216 F2d 772 Southern Railway Company v. W W Neese
216 F.2d 772
SOUTHERN RAILWAY COMPANY, Appellant,
W. W. NEESE, Administrator of the Estate of William Neese,
United States Court of Appeals Fourth Circuit.
Argued Oct. 20, 1954.
Decided Nov. 10, 1954.
John Gregg McMaster, Columbia, S.C. (Frank G. Tompkins, Jr., Columbia, S.C., on brief), for appellant.
Henry Hammer, Columbia, S.C., and James P. Mozingo, III, Darlington, S.C., (Archie L. Chandler, Greenville, S.C., and Benny R. Greer, Darlington, S.C., on brief), for appellee.
Before PARKER, Chief Judge, and SOPER and DOBIE, Circuit Judges.
DOBIE, Circuit Judge.
This is a civil action brought in the United States District Court for the Eastern District of South Carolina by the Administrator of the Estate of William Neese to recover damages under the Federal Employers' Liability Act, 45 U.S.C.A. § 51, for the death of William Neese, allegedly caused by the negligence of the Southern Railway Company (hereinafter called Southern), a railroad engaged in interstate commerce. At the conclusion of all the evidence, Southern moved for a directed verdict, asserting that there was not sufficient evidence of its negligence to go to the jury. This motion was denied and the jury returned a verdict for $60,000.00 in favor of the Administrator. Southern then moved for a judgment non obstante veredicto or, in the alternative, for a new trial, on the score that the verdict was excessive and based upon passion. This motion was denied. The Court, however, felt that the verdict was excessive and ordered that it be set aside and a new trial granted unless $10,000.00 of the verdict was remitted by the appellee. Remittitur was duly made and judgment was entered for $50,000.00.
Southern has appealed to us. Two questions are presented: (1) was there sufficient evidence of Southern's negligence to warrant submission of the case to the jury? and (2) did the District Court abuse its discretion by refusing to grant Southern's alternative motion for a new trial on the question of damages? The answer to both questions, we think, must be in the affirmative. The District Court, therefore, must be reversed in part and the case remanded for a new trial on the question of damages.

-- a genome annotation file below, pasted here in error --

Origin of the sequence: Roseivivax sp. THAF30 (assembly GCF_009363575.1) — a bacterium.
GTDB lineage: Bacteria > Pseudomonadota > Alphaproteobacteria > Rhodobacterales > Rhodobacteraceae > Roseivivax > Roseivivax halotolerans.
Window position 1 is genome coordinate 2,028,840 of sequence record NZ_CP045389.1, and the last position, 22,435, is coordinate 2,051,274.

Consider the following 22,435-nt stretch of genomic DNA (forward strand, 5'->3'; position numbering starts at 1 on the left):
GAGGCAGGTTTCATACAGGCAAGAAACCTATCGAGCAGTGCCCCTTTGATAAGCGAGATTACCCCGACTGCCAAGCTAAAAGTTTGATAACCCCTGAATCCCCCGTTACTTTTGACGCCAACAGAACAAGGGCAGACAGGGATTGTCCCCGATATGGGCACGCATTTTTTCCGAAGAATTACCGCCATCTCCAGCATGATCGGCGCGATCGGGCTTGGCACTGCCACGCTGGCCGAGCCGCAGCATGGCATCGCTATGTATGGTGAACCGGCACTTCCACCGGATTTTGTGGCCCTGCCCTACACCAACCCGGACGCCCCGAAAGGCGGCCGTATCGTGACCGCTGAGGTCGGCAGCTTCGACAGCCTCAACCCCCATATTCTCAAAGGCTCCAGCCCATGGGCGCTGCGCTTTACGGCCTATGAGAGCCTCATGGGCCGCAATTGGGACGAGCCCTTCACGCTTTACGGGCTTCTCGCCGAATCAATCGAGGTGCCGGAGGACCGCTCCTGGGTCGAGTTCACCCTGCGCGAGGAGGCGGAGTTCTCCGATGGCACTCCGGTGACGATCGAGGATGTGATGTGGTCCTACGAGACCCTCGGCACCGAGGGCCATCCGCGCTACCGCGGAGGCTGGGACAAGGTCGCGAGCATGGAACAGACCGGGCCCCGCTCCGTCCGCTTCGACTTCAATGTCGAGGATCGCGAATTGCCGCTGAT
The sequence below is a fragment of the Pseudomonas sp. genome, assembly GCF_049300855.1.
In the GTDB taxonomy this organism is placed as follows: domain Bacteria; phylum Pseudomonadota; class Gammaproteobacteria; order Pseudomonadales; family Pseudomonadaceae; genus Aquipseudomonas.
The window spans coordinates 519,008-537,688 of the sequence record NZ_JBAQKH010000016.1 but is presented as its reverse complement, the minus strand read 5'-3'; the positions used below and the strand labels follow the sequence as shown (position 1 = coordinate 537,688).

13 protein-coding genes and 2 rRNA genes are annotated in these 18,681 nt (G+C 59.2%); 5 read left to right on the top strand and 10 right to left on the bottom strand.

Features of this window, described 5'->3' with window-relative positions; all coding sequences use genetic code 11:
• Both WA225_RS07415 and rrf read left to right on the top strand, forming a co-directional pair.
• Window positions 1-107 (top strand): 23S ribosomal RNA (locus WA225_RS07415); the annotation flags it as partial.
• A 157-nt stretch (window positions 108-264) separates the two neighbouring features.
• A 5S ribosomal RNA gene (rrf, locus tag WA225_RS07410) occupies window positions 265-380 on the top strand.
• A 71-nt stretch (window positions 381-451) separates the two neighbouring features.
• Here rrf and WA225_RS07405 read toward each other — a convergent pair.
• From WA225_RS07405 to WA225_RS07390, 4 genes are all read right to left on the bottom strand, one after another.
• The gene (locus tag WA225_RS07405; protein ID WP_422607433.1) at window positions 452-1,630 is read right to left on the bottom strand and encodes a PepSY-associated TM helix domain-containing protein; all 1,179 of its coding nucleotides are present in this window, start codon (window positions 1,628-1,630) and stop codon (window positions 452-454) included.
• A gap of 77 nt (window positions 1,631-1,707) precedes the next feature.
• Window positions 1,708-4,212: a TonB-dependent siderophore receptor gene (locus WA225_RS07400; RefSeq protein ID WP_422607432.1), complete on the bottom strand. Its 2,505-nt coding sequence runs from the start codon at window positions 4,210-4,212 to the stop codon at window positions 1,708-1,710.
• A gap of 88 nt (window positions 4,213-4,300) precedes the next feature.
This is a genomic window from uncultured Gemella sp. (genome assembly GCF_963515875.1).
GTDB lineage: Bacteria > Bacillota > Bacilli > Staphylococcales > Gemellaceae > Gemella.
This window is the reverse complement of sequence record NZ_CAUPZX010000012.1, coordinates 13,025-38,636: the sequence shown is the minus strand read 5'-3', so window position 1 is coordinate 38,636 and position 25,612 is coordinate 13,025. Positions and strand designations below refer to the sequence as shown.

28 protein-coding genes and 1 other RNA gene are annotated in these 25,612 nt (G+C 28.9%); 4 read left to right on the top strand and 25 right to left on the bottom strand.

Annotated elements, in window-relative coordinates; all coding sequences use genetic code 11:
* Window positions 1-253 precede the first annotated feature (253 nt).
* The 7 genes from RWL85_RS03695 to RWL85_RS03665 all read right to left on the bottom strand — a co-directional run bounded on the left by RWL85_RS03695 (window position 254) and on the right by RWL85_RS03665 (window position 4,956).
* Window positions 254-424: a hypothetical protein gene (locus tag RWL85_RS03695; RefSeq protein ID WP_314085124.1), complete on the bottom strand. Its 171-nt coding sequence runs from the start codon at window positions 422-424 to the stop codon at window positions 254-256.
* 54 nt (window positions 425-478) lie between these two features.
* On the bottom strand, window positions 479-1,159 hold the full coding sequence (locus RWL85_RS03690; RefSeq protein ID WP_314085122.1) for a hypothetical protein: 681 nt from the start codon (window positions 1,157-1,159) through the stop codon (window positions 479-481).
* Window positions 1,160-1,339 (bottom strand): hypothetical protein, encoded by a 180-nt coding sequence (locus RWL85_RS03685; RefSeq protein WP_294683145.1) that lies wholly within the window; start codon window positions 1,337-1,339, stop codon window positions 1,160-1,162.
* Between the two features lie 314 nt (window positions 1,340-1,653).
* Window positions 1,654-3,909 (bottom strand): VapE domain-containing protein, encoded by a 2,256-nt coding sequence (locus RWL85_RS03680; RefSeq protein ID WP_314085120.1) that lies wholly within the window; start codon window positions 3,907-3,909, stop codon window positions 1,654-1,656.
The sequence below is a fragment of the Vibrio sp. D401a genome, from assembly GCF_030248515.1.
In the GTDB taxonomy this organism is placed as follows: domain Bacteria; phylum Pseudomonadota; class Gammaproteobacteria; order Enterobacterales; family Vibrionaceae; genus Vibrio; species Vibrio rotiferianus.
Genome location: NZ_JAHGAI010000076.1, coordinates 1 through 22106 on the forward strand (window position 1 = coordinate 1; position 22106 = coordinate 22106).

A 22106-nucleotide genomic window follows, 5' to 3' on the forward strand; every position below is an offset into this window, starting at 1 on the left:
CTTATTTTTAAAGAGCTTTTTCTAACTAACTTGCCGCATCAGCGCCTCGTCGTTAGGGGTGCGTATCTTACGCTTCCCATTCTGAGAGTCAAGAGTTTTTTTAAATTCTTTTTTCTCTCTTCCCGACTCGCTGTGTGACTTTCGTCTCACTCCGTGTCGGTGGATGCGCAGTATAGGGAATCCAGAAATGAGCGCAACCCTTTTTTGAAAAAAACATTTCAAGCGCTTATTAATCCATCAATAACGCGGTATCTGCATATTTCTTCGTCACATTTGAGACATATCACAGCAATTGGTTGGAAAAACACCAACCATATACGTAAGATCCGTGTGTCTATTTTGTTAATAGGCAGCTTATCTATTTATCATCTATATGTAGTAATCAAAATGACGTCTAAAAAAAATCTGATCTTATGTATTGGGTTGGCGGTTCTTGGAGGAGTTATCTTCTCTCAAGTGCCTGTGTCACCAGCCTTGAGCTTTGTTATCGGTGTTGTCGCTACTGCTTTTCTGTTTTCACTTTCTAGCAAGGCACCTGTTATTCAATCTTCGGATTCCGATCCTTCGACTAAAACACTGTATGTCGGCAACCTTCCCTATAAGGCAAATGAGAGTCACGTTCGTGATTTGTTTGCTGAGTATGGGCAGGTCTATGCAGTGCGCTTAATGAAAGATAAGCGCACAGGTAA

William Neese, about twenty-two years old, was a car inspector in Southern's freight yards at Columbia, South Carolina. A little after 9:30 o'clock on the night of July 5, 1950, his mutilated body was found lying beside track number six in the West Yard. He had been cut in two. His lower torso was found at a spot about 140 feet from where his head and shoulders were lying.
At about 9:15 o'clock that evening, Southern's train Number 52, consisting of an engine and seventy-six freight cars, pulled into the West Yard on track Number 5. The engine was disconnected from the train of cars, and after the brakeman threw a switch, the engine backed down track Number 6 to pick up a conductor and a switchman. The brakeman testified that he saw and spoke with a young man at this time. The engineer also testified that he saw a young man in a rain coat walking along between tracks Numbers 5 and 6 just before he backed onto track Number 6. After Neese's body was found, traces of blood and flesh were found on the rear of this engine and its tender.
No whistle or bell was sounded by the engine prior to its backing up, and evidence was introduced to show that no bell or whistle is required to be used on the part of engines in the yard. No lookout was posted on the rear of the tender as the engine backed up. All the parties present on the engine as it backed testified that a small light was burning on the rear of the tender. Appellee introduced one witness, however, who testified that he had watched Number 52 pull into the yard and watched it back into track Number 6 and that he saw no light showing at the rear of the tender and that he would have seen one if it had been burning.
Although Southern was attempting to make repairs, the tower lights were out in the West Yard at the time of the accident, due to a broken insulator. The night was dark and rainy but there is no testimony to indicate that the tower light had been put out by the storm.
The Federal Employers' Liability Act, 45 U.S.C.A. § 51, imposes upon a railroad engaged in interstate commerce the duty of furnishing its employees with a safe place in which to work. Ellis v. Union Pacific R. Co., 329 U.S. 649, 67 S.Ct. 598, 91 L.Ed. 572; Bailey v. Central Vermont Ry. Co., 319 U.S. 350, 63 S.Ct. 1062, 87 L.Ed. 1444. Whether the railroad has been negligent in discharging this duty is a question to be determined by the jury, Bailey v. Central Vermont Railroad Co., supra, unless '* * * the evidence is such that without weighing the credibility of the witnesses there can be but one reasonable conclusion as to the verdict, * * *' in which case the court should direct a verdict for the railroad if the conclusion is that no negligence exists. Brady v. Southern R. Co., 320 U.S. 476, 479, 64 S.Ct. 232, 234, 88 L.Ed. 239.